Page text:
Drain leak at slab joint

Discussion in 'Plumbing Forum, Professional & DIY Advice, Tips & ' started by sdmark, Oct 19, 2013.

  1. sdmark

    sdmark New Member

    Messages:
    16
    Location:
    San Diego, Calif.
    Hi,

    Homeowner and DIYer here. The master bedroom and bath were added in the 1970s. The bathroom sink is on an outside wall. I noticed water on the concrete outside. I removed the siding. At first I thought that the leak might be in the ABS-to-cast iron joint that I installed when I remodeled the bathroom in 1998. However testing showed that the leak is at the bottom of the short cast iron pipe. I had to chip away some mortar to confirm that the cast iron is sitting in a rubber gasket wrapped in stainless steel at slab level. There has been other minor shifting of this wall so there could be an alignment issue, though I don't see an obvious displacement.

    Drain leak at slab joint.jpg

    What are my options here? Is there some compound I can use to seal the rubber to the cast iron? Should I try to expose enough of the rubber to get a pipe clamp around it? Do I need to replace the cast iron section with ABS?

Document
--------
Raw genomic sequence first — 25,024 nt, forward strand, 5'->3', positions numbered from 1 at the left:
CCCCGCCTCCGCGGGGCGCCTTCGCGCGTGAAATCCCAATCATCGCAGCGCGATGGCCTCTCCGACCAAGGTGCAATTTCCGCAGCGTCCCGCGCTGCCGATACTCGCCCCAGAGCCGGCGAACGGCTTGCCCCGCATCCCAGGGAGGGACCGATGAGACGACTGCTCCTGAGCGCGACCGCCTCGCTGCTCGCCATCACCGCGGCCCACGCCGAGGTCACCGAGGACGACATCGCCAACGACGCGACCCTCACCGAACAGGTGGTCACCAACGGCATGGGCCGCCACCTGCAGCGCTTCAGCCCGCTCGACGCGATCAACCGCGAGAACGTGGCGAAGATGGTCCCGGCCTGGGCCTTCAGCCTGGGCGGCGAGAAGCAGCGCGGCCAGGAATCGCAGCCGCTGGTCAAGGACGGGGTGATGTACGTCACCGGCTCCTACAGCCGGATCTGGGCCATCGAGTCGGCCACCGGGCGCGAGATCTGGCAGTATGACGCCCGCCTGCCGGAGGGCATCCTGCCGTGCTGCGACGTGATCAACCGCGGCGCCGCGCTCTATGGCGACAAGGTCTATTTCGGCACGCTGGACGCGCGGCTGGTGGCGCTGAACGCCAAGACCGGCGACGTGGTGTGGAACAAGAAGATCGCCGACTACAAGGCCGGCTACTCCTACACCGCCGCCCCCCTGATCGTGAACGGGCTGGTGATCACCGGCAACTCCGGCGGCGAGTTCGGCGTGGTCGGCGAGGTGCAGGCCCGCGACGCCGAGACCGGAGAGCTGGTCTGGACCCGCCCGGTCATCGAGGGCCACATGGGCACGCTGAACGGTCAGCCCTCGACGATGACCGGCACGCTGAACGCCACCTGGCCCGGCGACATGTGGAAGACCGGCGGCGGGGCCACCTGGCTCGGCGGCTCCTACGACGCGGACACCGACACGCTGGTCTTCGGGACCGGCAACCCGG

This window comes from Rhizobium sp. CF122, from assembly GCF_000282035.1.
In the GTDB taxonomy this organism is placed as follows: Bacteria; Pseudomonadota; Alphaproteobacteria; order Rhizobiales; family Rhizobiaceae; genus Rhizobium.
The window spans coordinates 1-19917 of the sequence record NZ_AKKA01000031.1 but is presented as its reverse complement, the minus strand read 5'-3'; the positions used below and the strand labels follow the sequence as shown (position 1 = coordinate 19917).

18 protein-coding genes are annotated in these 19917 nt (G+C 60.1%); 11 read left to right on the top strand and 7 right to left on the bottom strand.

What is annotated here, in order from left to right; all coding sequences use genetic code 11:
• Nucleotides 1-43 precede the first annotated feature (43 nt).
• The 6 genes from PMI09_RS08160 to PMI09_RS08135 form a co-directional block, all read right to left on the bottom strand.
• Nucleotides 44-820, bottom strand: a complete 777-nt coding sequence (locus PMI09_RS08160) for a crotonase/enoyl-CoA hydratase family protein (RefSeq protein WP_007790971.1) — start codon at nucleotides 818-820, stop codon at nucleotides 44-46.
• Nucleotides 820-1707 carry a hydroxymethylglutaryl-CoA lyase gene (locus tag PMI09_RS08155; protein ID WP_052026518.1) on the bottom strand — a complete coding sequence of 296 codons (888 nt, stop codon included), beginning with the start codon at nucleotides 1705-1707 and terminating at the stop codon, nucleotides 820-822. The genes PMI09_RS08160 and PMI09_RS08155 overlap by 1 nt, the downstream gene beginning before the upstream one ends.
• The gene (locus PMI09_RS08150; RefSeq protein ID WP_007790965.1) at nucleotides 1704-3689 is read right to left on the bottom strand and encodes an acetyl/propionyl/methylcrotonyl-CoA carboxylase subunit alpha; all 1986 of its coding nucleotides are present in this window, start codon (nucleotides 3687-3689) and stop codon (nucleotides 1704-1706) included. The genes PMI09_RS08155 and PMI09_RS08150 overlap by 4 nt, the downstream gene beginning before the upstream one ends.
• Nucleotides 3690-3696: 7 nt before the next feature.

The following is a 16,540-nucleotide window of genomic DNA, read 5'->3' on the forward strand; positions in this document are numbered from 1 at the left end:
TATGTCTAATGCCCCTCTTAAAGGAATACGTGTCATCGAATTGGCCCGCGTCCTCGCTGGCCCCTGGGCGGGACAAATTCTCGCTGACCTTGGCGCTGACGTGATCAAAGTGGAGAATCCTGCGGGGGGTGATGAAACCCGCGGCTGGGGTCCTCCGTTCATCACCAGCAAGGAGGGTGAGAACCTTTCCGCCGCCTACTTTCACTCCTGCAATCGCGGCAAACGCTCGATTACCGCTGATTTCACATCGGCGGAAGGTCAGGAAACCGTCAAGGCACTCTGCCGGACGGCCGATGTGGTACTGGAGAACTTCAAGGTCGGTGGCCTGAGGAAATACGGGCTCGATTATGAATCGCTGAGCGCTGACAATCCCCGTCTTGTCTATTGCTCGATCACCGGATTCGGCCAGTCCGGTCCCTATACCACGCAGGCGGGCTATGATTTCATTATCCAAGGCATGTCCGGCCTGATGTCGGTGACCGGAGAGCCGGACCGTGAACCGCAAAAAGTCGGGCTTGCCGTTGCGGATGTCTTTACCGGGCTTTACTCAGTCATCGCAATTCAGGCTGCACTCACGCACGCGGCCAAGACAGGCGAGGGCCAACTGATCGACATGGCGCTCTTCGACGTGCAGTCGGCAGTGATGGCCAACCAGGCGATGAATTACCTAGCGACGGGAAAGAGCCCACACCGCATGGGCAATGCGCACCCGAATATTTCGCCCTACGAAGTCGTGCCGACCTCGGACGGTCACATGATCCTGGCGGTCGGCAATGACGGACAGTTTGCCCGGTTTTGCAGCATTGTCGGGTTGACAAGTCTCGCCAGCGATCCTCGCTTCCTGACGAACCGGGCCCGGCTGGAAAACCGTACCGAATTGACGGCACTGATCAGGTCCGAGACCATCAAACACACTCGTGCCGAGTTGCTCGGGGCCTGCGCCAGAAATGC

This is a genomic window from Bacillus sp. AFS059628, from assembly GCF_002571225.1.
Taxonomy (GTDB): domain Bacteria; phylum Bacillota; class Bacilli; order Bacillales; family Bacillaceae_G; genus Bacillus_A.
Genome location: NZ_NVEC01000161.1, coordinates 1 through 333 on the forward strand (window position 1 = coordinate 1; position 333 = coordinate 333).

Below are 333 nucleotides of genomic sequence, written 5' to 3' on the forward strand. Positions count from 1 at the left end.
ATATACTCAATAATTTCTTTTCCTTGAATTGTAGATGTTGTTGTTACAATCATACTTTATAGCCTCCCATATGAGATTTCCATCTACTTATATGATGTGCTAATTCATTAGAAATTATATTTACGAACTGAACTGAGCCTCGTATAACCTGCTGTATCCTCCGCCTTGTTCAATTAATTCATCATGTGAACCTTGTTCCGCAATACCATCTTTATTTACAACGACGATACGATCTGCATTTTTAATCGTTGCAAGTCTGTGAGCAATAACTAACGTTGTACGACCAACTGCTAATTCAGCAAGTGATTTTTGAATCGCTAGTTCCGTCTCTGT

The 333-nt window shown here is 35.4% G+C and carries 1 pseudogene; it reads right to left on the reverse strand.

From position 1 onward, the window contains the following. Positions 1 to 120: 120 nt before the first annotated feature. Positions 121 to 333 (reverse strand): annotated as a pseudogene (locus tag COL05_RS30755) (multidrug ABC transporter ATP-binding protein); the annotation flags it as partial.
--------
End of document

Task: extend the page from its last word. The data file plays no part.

Thanks for your thoughts,

    Mark
    San Diego
  2. cacher_chick

    cacher_chick Test, Don't Guess!

    Messages:
    3,236
    Location:
    Land of Cheese
    Looks like wetness above the lower joint. If the pipe were draining properly, there would never be a puddle like that at the top of the lower joint. The cast iron should be a couple of inches into the lower coupling, and water does not flow uphill.

    The top joint should be make with a banded couple to keep the joint aligned. The coupling you have there is approved for use below grade, not inside a wall.

    I would go back and be sure I knew exactly where that liquid came from.

    [​IMG]
    Last edited by a moderator: Oct 19, 2013
  3. sdmark

    sdmark New Member

    Messages:
    16
    Location:
    San Diego, Calif.
    Hi cacher_chick,

    Thanks for your reply.

    Is a "banded couple" the one where a stainless band covers the rubber? Like this?